NFP and the Fed can determine the markets’ fate today
October 04, 2019 @ 11:45 UTC
Markets calmed down on Friday morning waiting for a very busy afternoon, that can set a trend for the coming weeks and months. By the beginning of the American session, there will be published a monthly report on employment in the U.S. Moreover, the markets will have the opportunity to quickly get assessments and comments from six FOMC members, including chairman Jerome Powell, whose speeches are scheduled later. Let’s try to figure out what the overall background is behind such a busy day, and how it will affect further quotes.
The statistics released during the week, for the most part, set up for very weak outcome today. The biggest shock in the markets caused the decline of Manufacturing ISM to the levels of 2009, which triggered a sell-off in the markets and took away more than 3% from the U.S. market cap. A study by the same company later also indicated a sharp cooling in the non-manufacturing sectors, indicating a decline in the activity index to a 3-year low. The ADP report, which is closely correlated with the official data, also failed to dispel the gloomy moods, failed to overcome very cautious estimates.
The dollar, as well as the markets, had a hard time. Against the background of weak indicators, the dollar index retreated from 2-year highs by 0.8%. The U.S. currency retreated from its peak levels as the markets priced in new interest rates cut from the Federal Reserve. During the week, the chances of the third consecutive rate cut at the end of October jumped from 40% to 88%. The probability of another (the fourth cut) by the end of the year is approaching 50%.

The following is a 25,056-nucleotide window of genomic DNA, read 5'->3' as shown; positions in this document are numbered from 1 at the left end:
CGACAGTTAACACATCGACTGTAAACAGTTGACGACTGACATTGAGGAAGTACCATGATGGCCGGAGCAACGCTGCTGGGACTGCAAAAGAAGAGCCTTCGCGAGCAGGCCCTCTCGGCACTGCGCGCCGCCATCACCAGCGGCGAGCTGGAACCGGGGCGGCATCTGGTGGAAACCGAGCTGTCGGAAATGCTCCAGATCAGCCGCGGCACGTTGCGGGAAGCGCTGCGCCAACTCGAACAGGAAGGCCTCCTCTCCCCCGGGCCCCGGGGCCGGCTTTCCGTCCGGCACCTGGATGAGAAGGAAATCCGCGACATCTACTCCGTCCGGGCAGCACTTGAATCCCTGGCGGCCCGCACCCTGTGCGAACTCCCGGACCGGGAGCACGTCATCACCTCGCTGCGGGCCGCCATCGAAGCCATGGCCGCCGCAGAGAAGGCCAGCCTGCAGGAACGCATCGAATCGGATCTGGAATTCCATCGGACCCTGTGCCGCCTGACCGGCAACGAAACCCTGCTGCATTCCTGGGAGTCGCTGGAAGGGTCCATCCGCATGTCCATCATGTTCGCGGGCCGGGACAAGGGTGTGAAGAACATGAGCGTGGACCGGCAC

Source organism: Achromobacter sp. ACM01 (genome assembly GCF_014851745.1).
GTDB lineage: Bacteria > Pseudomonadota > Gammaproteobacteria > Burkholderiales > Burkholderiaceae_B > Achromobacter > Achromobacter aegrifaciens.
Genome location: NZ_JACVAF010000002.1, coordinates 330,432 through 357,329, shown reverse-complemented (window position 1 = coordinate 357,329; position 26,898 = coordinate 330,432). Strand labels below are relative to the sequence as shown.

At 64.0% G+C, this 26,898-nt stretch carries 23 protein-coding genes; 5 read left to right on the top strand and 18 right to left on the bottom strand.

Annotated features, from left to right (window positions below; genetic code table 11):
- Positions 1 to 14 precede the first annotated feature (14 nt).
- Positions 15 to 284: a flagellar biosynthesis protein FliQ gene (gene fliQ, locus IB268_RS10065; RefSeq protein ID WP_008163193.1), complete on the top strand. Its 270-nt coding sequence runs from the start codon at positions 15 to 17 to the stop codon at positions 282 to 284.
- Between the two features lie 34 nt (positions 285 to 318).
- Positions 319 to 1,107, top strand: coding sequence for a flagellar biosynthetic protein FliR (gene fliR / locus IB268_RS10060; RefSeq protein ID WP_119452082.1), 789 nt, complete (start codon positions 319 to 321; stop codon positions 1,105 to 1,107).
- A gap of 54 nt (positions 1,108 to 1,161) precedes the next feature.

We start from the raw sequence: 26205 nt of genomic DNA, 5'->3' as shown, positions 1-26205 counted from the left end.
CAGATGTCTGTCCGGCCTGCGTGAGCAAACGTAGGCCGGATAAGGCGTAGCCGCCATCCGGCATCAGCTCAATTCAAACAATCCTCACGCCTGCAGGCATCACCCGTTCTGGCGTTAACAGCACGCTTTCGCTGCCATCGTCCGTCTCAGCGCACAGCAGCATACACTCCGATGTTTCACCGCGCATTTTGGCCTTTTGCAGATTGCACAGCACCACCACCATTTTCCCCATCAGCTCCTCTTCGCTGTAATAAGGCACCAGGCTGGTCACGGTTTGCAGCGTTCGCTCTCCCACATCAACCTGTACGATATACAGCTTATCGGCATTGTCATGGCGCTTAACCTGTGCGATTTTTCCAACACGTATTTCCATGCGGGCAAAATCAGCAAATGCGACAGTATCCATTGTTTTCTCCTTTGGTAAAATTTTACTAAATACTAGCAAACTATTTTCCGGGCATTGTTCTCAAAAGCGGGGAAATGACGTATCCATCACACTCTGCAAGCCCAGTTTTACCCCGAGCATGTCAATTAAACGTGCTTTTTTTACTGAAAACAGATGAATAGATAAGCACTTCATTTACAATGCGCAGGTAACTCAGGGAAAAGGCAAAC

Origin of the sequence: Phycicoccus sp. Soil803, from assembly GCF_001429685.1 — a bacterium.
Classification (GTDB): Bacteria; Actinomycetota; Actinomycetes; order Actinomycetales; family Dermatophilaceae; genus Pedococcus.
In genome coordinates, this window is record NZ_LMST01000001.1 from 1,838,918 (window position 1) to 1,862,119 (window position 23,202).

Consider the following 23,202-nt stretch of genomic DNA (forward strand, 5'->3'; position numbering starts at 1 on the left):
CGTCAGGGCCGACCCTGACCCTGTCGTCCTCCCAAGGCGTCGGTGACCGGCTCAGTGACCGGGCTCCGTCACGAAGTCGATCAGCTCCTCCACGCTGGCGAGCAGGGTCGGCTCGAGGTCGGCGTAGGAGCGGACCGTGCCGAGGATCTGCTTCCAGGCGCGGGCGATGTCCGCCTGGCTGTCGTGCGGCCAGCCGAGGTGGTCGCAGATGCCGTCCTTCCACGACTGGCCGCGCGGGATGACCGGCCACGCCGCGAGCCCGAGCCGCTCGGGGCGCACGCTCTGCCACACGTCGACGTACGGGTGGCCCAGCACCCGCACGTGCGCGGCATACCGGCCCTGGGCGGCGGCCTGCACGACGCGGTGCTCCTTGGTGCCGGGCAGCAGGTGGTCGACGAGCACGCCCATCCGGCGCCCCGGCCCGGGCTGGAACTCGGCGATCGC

Monthly labour market statistics in the United States has probably the greatest impact on the markets, as it can directly affect the policy of the Federal Reserve. But today, the Fed’s assessment of these data could be even more important than the report itself. Powell, the head of the Fed, and Clarida, its vice-chairman, still maintain an optimistic tone of comments, indicating confidence in economic prospects. Lately they prefer to limit their comments to readiness to act depending on the situation and, in general, they are ready for any step.
For markets, this means that there is enough room to soften the rhetoric. If the increase in employment in September is significantly lower than expected, and Powell and others will note it as a sign of weakness, it could be very bad news for the dollar and good news for the stock markets. Equity markets may return to expectations that global central banks will strengthen their support measures. It will also mean the end of a short period when the U.S. stocks and the dollar were growing in sync.
However, you should also be prepared that with a relatively neutral employment report, the Fed will insist that the already taken measures are enough, just to give time for the rate cuts to finally reach the economy. With this position, the markets may get another serious blow, and the dollar may go to new highs. In this case, we can talk about a repeat of the situation a year ago, when from October to late December S&P 500 collapsed by 20%, and the dollar added more than 3% with a potential target at 1.07 EURUSD.
The FxPro Analyst Team